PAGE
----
Death and Narrative
Rites of passage order space and time, demarcate the sacred from the profane, and create a counterpoint to the banality of the everyday. The symbolic construction of a culture is revealed against the background of death. As literary scholar Alan Friedman notes, “Artifacts of death—rituals of dying and funeral, graveyards and tombs, wills and death certificates, the corpse itself—are as much communal constructs, dramatic and narrative performance, as are the texts that contain them.” This essay and the accompanying web itinerary reconstruct the death and funeral of Alexander Blok. They are developed around key moments that structure the reminiscences of his contemporaries: learning about Blok’s death; viewing the corpse in the intimate setting of his apartment; taking part in the funeral procession that moved from Blok’s home on 57 Ofitserskaya street to the Smolensk cemetery on Vasilievsky Island; and finally, the burial, remarkable for the fact that “No one spoke at the grave.”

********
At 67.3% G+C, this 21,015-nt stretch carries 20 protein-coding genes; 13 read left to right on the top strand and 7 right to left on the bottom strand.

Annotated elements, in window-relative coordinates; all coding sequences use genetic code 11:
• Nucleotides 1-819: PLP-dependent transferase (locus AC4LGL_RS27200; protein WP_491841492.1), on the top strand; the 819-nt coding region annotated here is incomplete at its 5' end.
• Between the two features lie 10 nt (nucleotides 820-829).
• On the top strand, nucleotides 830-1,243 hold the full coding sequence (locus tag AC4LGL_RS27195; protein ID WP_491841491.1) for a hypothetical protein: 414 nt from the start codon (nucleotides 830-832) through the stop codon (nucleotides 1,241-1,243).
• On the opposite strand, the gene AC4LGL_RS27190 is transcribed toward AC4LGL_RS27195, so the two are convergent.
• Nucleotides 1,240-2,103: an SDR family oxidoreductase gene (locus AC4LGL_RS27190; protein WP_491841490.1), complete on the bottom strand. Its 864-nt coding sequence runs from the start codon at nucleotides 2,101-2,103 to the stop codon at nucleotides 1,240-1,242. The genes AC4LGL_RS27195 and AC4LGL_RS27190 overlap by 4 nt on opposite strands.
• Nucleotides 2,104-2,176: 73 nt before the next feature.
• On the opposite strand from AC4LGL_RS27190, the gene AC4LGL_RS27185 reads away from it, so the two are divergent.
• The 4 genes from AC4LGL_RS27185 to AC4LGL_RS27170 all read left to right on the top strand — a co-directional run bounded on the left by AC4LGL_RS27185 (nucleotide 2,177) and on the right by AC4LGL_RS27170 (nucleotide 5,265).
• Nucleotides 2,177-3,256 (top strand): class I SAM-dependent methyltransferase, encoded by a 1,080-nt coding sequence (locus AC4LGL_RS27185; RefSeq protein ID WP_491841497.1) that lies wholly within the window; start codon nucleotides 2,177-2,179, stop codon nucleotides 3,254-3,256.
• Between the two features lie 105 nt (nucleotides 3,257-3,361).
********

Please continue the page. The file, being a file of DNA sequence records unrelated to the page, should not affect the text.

Indeed, silence is intimately connected to both the poet and the city and becomes the dominant motif associated with Blok’s death and with the year 1921. This silence is expressed through allusions to the silence of the press about Blok’s death, the silence of the emaciated city, the transformation of Blok’s dead body, and perhaps most prominently, the silence of the funeral itself. The function and meaning of ritual silence provides an illuminating contrast against the background noises of early twentieth–century Petersburg: the streetcar’s prattle and the rhythmic sewing of the Singer factory, the chaotic sound of the slaughterhouse and the explosion of a terrorist’s bomb.
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